Jerry Garcia. The Byrds. Zane Grey. These are just a few names associated in some way with the fabled California band New Riders of the Purple Sage. Just the band's name alone could be the subject of an entire chapter. The story goes that founding NRPS members David Nelson and Robert Hunter (noted lyricist with the Grateful Dead) were sitting around trying to come up with a name for their new country-rock outfit when Hunter suggested Riders of the Purple Sage. Not wanting to be confused with the 1930s band of the same name-also the title of a 1912 book by western adventure novelist Zane Grey-Nelson decided to add the New moniker. The band member lineage of The Riders is indeed rife with history. At one time founding member Jerry Garcia was trying hard to split time between the New Riders and his brand new band called the Grateful Dead. At that time Garcia was playing pedal steel guitar almost exclusively. But then again he wasn't getting any better on the instrument. So he left the Riders to focus on playing the guitar with the then-fledgling Dead. This infamous move opened the door for the Buddy Cage era on pedal steel guitar. As David Nelson describes, the association with Garcia and the Riders even predates this late 1960s band shuffling. "I met Jerry in 1962," Nelson said from the van en route to a tour stop in Kentucky. "At the time I loaned him my banjo and he borrowed my acoustic guitar. We started a bluegrass acoustic band called the Wildwood Boys. It was Bob Hunter, me, and Jerry. We played around the San Fransisco peninsula area, many gigs, for a about a year. It was a lot of fun in those days." Needless to say there will always be a connection between NRPS and the Grateful Dead. But as Nelson points out the NRPS of today is not trying to regenerate an earlier period of jam-band mentality. "The difference between the old New Riders and the new New Riders is that we're not trying to recreate from the 70s-era," Nelson said. "When we're playing a song we're taking it out there to where it feels tonight instead of being a slave to the old arrangement." One highlight to a live performance of NRPS is the guitar Nelson plays for a good portion of the show. "It's a Gene Parsons StringBender," Nelson said. "He invented it back in the Byrds days. Clarence White was playing it then and Gene was the drummer in the Byrds. It takes the second B string so when you pull the neck down, the lever (inside) is where the strap is usually, you get a bend to an exact note rather than a string pull that pulls indefinitely. You tune it to bend to a whole step similar to what the pedals do on a pedal steel. I've been using this guitar for years. I'm really into it and enjoy it." This particular incarnation of The Riders came together in 2005. Along with the veterans in the group like Cage and guitarist Michael Falzarano (formerly of Hot Tuna), NRPS welcomed two newcomers to the band in Johnny Markowski and Ronnie Penque. According to Nelson drummer Markowski and bassist Penque not only hold their own instrumentally but they offer valuable songwriting contributions. "They bring a lot; both sing and have their own bands," Nelson said. "It's been a great thing. They are largely responsible for the renaissance of this band because they made it possible for me, Cage, and Falzarano to actually start doing it (again). I didn't think it was even possible but we tried it and it's working."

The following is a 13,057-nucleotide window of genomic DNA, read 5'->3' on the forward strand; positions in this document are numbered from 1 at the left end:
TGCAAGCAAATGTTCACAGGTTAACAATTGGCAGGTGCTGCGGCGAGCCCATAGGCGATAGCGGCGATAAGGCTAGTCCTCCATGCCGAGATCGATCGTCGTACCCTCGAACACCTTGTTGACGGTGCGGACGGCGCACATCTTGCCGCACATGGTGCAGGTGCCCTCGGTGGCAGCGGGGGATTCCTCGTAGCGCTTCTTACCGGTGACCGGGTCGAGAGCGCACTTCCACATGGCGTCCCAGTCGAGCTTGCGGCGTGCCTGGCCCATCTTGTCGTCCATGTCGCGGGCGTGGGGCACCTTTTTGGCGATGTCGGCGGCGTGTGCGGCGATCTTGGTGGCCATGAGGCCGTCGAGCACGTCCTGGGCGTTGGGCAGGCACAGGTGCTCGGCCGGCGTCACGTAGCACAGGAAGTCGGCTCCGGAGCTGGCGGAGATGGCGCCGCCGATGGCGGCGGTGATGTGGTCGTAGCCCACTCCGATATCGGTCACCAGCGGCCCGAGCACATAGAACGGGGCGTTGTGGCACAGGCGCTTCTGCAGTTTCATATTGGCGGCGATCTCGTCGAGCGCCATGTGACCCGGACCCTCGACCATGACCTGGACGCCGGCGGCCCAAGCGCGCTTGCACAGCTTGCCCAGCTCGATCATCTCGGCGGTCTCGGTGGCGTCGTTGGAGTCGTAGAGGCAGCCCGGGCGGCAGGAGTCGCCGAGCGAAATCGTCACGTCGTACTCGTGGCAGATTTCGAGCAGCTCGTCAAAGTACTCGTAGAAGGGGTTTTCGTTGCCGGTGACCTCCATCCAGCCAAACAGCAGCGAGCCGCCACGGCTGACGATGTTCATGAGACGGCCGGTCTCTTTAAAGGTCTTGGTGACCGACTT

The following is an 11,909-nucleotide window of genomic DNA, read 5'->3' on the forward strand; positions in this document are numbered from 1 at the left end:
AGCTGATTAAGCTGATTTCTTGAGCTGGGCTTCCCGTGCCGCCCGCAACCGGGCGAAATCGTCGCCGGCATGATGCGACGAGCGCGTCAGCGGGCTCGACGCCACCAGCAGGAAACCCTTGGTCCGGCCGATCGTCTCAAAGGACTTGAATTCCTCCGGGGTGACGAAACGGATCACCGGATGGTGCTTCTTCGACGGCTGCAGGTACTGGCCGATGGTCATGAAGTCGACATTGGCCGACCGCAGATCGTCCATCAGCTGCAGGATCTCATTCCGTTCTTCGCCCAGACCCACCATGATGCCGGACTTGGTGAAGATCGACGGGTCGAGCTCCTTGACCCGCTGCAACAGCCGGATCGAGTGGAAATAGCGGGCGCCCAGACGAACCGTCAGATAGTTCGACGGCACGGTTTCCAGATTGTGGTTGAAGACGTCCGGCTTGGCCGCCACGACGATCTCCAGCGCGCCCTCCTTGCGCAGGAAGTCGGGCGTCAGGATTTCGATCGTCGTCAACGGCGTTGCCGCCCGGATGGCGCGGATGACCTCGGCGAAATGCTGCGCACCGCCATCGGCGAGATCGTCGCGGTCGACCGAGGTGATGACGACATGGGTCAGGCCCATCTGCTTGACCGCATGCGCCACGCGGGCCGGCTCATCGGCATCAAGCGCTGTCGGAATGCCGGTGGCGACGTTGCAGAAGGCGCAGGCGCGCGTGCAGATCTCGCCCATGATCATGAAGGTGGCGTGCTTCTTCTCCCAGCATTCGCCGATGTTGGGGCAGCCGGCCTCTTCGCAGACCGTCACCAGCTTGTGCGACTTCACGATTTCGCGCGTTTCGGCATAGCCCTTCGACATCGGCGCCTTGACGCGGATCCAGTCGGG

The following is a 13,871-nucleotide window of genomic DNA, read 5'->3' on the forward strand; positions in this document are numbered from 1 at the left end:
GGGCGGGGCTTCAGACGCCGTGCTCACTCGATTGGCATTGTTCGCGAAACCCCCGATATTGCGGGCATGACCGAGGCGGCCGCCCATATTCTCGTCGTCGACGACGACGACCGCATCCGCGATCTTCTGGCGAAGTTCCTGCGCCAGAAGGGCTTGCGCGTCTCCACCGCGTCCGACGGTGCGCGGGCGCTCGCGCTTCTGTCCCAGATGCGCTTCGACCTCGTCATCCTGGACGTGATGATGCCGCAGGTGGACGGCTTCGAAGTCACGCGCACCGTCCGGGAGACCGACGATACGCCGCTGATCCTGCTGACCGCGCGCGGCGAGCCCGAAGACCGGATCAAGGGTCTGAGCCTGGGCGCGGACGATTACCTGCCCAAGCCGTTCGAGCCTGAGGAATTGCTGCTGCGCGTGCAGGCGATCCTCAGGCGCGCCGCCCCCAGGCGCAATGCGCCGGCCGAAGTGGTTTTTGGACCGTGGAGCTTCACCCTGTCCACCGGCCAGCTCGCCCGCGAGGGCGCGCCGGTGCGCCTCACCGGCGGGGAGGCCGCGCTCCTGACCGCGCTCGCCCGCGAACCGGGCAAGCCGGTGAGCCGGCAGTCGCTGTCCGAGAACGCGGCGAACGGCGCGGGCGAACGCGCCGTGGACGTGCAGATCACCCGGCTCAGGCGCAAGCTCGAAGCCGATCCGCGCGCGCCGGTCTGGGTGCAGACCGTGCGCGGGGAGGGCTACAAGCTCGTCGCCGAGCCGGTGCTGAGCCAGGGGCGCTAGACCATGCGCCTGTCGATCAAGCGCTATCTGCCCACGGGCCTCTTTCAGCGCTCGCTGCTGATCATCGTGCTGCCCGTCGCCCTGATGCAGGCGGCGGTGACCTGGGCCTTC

New Riders of the Purple Sage wsg Gunnar and the Grizzly Boys at the Intersection Oct 30 at 7:00pm.